For the purpose of focusing a DSLR camera, pressing the AF-ON button has the same effect as pressing the shutter-release button halfway. To set the camera to use the AF-ON button for focusing, you will need to set a custom function, which can be found in custom settings, under Autofocus. This technique is also called back button focus.
The default setting on Nikon DSLR cameras sets Shutter/AF-ON in which both the shutter-release button and the AF-ON button can be used to initiate autofocus; or you can choose to set the AF-ON button only for focus, which means only the shutter-release button will only activate the shutter (snap the picture) when pressed.
We spoke with three professional photographers—who specialize in different types of photography: sports, wedding and wildlife—to find out why they use the AF-ON button for focusing.
Commercial sports and action photographer Jay Watson explains that once he got used to using AF-ON only for focusing he found it to be advantageous for shooting both moving and static subjects. “I keep the camera’s AF set to AF-ON only, and start that way for most assignments. Overall it’s a set up for fast performance. However the camera now feels more personalized, and the AF settings are more intuitive which is important not just for sports. If you’re fussing with camera settings in front of a subject, you’re less engaged and more likely to miss an opportunity,” he says.
Wedding and portrait photographer Gary Small says he sets up his cameras to “disconnect” the focusing from the shutter release button because he can’t miss the first time around when it comes to photographing weddings and other events. “The shutter won't fire if the camera doesn't lock focus, there's a huge risk that an important shot will be missed. Try explaining to the bride and groom and their parents why you missed the kiss at the end of the ceremony, or of their grand entrance, that once in a lifetime shot, because the camera wouldn't lock focus and fire when you needed it to. The way I do it, I lock focus in advance and the camera will fire every time I press the shutter release. This means I get my shots every time.”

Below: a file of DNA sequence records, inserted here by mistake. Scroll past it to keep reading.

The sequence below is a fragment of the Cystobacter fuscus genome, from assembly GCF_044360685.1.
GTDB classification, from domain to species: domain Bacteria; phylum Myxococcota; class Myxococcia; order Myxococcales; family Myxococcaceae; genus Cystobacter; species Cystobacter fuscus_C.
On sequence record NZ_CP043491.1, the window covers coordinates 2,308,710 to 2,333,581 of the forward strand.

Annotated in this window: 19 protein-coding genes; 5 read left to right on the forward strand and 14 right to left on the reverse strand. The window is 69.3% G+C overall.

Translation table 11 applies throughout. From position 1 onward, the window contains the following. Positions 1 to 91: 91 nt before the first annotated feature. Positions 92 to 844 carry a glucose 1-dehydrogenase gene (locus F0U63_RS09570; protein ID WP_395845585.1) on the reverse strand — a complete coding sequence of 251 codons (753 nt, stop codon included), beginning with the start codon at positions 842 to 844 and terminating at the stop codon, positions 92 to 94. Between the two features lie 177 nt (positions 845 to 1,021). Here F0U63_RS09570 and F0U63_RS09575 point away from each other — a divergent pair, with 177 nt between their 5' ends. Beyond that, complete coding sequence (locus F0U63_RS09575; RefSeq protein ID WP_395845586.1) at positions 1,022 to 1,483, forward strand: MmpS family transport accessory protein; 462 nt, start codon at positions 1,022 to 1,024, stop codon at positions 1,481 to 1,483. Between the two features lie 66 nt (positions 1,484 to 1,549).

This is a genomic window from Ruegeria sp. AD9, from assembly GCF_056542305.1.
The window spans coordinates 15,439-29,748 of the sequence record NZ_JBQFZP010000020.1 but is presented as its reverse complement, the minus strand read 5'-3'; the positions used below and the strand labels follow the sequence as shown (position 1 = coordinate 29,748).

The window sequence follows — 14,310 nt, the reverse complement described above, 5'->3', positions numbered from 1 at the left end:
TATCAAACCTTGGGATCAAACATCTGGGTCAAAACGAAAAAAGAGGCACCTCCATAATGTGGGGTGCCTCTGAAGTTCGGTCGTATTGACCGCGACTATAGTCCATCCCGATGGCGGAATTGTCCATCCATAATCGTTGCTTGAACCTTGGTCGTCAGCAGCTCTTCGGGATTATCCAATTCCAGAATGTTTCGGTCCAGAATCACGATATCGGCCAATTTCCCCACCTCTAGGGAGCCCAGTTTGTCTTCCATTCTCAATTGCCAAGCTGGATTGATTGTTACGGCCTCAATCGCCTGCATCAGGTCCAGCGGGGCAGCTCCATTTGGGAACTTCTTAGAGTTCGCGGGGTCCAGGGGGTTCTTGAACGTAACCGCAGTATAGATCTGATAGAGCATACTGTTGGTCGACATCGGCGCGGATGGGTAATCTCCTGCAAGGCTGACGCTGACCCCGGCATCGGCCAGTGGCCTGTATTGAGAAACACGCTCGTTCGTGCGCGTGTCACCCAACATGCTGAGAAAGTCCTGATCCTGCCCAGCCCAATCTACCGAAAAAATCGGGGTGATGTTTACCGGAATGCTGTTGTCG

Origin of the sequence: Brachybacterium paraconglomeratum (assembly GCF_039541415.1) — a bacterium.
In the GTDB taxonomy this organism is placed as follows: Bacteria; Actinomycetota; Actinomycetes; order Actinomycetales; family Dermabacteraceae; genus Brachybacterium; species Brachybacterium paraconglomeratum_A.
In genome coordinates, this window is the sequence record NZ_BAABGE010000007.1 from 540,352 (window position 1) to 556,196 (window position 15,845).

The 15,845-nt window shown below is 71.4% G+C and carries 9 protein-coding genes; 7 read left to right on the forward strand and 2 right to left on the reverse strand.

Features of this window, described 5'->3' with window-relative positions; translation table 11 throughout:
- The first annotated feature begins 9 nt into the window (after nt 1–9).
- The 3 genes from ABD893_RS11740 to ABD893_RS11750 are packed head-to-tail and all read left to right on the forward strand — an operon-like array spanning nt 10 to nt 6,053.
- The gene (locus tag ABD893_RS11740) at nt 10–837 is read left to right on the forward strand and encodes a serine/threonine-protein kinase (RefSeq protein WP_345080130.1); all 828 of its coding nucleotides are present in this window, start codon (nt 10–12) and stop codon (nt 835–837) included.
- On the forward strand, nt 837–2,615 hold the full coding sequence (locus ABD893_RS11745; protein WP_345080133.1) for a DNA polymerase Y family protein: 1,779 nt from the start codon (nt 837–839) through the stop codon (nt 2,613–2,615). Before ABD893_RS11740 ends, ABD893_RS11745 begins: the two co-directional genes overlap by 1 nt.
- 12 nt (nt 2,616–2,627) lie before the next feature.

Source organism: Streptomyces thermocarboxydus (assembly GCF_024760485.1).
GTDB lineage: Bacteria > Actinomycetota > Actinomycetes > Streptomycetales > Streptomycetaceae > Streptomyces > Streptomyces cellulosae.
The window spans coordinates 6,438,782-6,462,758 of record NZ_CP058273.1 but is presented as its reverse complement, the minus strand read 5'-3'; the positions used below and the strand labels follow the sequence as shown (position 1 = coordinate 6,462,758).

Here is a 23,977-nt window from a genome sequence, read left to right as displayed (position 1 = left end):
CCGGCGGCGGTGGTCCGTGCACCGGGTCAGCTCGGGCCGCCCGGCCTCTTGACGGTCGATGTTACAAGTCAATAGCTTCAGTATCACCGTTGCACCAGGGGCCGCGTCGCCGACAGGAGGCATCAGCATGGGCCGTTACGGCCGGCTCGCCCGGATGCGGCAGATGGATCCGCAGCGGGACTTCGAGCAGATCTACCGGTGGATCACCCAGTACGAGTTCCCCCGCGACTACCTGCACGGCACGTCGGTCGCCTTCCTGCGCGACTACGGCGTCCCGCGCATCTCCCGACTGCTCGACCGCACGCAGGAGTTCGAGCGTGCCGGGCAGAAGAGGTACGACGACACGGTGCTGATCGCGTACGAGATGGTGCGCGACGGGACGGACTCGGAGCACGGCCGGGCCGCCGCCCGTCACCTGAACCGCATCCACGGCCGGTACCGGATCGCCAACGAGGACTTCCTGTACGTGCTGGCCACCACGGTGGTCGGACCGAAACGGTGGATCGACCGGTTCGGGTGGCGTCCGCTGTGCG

“What happens if you’re all set and know the camera will focus fine, but then at the moment you go to take the picture, someone walks in front of you or in the foreground and causes the camera to refocus on them, and your subject (let's say the bride up in a chair during the Hora at a Jewish wedding reception) is suddenly out of focus and you blew the shot? Again, once I press the AF-ON button, I can shoot to my heart's content, and as long as the distance doesn't change, I will get a whole series of images and action shots and not miss a thing. As far as I'm concerned, those two reasons alone are compelling enough.”
Pro shooter Mark Alberhasky does a great deal of wildlife photography, and he’s found AF-ON to be both a battery and “photographer” lifesaver.